How to migrate your Kubernetes workloads into AWS Graviton2

Apr 20, 2021

At Halodoc, we are relentless in our pursuit to enhance the efficiency and reduce the costs of our compute infrastructure. We've been hearing a lot about AWS's custom-built ARM64 processors named "Graviton2". Numerous online reviews indicate that Graviton2-based instances deliver a 40% performance improvement while being 20% more cost-effective than their Intel/AMD counterparts.

This article delves into the process of transitioning Kubernetes workloads from AMD64 nodes to Graviton2 nodes. The insights from our migration experience can help others plan more effectively and expedite their own successful transitions.

Previously, our compute nodes were reliant on Intel/AMD architectures, with a significant number being utilized within our Kubernetes clusters (EKS). Thus, our initial goal was to transition AMD64-based workloads to Graviton2 nodes.

Within our Kubernetes cluster, we host a diverse range of applications, including Dropwizard, NodeJS, Tomcat, and GO. We prioritized migrating Dropwizard applications first, given that they constitute the majority of our applications.

Initial Investigation:

We initially believed that simply creating ARM64-based images would pave the way for our migration to Graviton2. However, when we attempted to build GO applications for Graviton2, we encountered challenges. These build issues stemmed from the absence of compatible libraries.

Moreover, while we tried constructing Dropwizard applications using "docker buildx", we were unable to get the applications running on Graviton2 due to architectural incompatibilities.

Another observation was that the auto-scaling for Graviton2 nodes did not function according to resource needs. Additionally, with our existing NewRelic infra-agent for Kubernetes, we couldn't access container metrics.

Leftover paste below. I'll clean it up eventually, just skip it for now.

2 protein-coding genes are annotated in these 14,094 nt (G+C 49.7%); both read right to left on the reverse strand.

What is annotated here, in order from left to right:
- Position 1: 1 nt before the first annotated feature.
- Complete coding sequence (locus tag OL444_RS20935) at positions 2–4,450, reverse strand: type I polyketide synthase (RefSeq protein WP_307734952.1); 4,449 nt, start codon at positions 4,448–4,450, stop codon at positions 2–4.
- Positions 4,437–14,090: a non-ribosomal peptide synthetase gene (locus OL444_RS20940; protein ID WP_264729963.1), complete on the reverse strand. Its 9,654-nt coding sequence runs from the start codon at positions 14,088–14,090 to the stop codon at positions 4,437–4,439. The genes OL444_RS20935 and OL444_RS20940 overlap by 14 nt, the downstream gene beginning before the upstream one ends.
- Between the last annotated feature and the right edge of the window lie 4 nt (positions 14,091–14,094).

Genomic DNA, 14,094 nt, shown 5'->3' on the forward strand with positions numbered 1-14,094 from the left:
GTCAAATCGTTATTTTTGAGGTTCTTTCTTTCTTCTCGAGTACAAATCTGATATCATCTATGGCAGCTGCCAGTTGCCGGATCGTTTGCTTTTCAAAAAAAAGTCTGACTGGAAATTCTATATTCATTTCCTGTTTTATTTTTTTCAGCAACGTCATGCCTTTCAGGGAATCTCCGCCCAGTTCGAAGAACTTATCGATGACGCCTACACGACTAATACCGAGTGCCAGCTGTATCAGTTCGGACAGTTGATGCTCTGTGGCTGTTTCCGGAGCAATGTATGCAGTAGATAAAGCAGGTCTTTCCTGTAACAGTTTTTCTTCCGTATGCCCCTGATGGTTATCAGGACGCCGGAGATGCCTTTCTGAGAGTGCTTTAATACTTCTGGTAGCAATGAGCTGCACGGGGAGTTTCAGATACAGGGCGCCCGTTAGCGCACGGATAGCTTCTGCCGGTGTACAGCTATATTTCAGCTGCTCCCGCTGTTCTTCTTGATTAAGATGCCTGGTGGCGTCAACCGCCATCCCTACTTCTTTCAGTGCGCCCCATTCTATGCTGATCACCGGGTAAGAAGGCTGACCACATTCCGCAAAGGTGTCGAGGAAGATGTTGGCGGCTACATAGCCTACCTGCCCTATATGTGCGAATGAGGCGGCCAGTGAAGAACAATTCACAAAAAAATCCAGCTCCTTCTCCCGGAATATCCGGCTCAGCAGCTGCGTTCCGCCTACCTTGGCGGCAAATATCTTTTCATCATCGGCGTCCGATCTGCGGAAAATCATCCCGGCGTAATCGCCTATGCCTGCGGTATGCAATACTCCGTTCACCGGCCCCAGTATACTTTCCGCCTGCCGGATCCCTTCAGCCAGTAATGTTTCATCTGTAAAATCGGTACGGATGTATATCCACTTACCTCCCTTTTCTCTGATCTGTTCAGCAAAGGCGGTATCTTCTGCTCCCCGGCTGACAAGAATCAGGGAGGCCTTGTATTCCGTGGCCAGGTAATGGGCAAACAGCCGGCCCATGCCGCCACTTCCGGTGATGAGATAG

Challenges faced to start the migration journey:

  1. From our preliminary assessment, we believed that by creating a multi-arch image using "docker buildx," we could facilitate a smooth migration without needing any adjustments in our CI/CD process. It's worth noting that our CI/CD pipeline integrates tools like Gitlab, Jenkins, Ansible, helm-charts, and Kubernetes.

In practice, we discovered that images built on the AMD64 architecture are not compatible with Graviton2 nodes.

Our evaluation:

We evaluated  two options:

a. Using AWS CodePipeline to build Graviton2 based images and push to ECR (Elastic Container Registry)

b. Create a Graviton2  Jenkins slave.

We decided to go with Graviton2 Jenkins slave option since it requires minimal changes in our CI/CD process.

2. Second challenge faced was that we use vault-k8s agent as Init Container for managing the secrets. We could not find ARM64 based image for  vault-k8s agent. Before vault integration, we used shell script for this purpose. No intention to go back to old-school.

We solved the issue using Vault 1.6.2 version which is multi-arch based and with an annotation.

  1. Created base image for vault init agent for arm64:  vault V1.6.2
  2. Used vault agent proxy annotation in our helm charts.

3. Third challenge we faced was that we use NewRelic for our APM. Unfortunately, no ARM64 supported NewRelic agent available . If we move our workloads into Graviton2, we will not get any APM metrics, which will impact our Monitoring and Alerting system.

Initially we used, newrelic-infra agent installed as Linux process in EKS worker nodes to provide container related metrics. But no luck. It does not capture  the container metrics. Only  node infra metrics are available.
Luckily, we got a beta image  for ARM64. This solved our monitoring and alerting issues. We maintained two daemonsets i.e. one for AMD64 and one for  ARM64 nodes.

Our Kubernetes cluster is running with version 1.16 before migration.  We upgraded to version 1.17. During the process,  we upgraded ALB ingress controller, Metrics server and  Cluster auto-scaler  to much higher level to support multi-arch nodes. Otherwise,  these component upgrades are not mandatory.

Component Name

Before Upgrade

After Upgrade

ALB Ingress controller



Cluster auto-scaler



Metrics Server



Migration process: